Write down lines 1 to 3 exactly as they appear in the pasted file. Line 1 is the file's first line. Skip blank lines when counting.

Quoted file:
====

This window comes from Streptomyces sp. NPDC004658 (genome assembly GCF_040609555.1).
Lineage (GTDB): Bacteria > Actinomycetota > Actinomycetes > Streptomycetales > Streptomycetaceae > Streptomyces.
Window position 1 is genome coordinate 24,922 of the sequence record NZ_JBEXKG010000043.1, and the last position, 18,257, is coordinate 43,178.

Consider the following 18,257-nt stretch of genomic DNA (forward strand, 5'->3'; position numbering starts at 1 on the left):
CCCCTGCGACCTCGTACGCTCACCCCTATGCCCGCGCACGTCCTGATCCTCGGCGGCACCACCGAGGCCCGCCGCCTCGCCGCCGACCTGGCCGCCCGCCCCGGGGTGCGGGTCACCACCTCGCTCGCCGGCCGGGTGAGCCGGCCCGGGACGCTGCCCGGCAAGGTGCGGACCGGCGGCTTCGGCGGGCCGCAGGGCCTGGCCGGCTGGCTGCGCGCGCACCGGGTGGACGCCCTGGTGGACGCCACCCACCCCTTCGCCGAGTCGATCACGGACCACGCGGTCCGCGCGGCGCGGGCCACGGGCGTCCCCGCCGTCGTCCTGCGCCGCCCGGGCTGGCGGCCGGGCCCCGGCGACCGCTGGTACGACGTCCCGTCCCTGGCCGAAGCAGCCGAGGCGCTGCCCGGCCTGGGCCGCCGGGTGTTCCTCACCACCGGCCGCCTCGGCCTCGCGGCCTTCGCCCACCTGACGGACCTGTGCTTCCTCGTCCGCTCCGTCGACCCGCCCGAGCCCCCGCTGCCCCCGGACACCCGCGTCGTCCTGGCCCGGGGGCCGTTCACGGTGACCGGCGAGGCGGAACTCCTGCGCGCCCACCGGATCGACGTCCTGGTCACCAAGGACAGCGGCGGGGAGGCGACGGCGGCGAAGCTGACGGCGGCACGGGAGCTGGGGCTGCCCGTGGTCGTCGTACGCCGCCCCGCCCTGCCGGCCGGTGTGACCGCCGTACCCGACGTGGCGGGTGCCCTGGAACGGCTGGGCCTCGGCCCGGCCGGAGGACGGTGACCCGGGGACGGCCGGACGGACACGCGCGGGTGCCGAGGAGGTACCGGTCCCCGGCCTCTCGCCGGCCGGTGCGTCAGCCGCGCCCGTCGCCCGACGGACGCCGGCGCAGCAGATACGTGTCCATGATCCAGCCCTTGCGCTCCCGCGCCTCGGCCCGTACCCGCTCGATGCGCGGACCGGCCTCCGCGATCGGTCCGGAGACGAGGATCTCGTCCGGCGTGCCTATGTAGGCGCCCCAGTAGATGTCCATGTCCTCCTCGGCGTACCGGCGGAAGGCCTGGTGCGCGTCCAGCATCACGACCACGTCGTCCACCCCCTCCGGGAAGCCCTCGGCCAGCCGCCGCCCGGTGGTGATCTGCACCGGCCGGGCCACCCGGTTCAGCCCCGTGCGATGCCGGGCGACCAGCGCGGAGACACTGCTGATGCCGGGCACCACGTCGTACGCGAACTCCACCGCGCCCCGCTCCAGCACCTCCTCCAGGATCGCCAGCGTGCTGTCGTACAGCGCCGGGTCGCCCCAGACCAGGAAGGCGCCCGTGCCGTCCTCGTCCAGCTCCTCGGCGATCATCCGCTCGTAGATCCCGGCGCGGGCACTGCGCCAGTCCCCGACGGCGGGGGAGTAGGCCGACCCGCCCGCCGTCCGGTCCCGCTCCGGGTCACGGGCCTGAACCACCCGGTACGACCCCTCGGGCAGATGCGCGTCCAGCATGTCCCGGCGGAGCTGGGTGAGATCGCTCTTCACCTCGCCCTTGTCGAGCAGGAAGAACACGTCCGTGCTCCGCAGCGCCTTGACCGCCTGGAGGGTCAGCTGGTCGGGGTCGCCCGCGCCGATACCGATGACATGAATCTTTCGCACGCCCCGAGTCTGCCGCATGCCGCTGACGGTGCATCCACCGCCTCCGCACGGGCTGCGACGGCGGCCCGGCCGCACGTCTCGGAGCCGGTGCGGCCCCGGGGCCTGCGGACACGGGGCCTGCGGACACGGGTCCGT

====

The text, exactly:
This window comes from Streptomyces sp. NPDC004658 (genome assembly GCF_040609555.1).
Lineage (GTDB): Bacteria > Actinomycetota > Actinomycetes > Streptomycetales > Streptomycetaceae > Streptomyces.
Window position 1 is genome coordinate 24,922 of the sequence record NZ_JBEXKG010000043.1, and the last position, 18,257, is coordinate 43,178.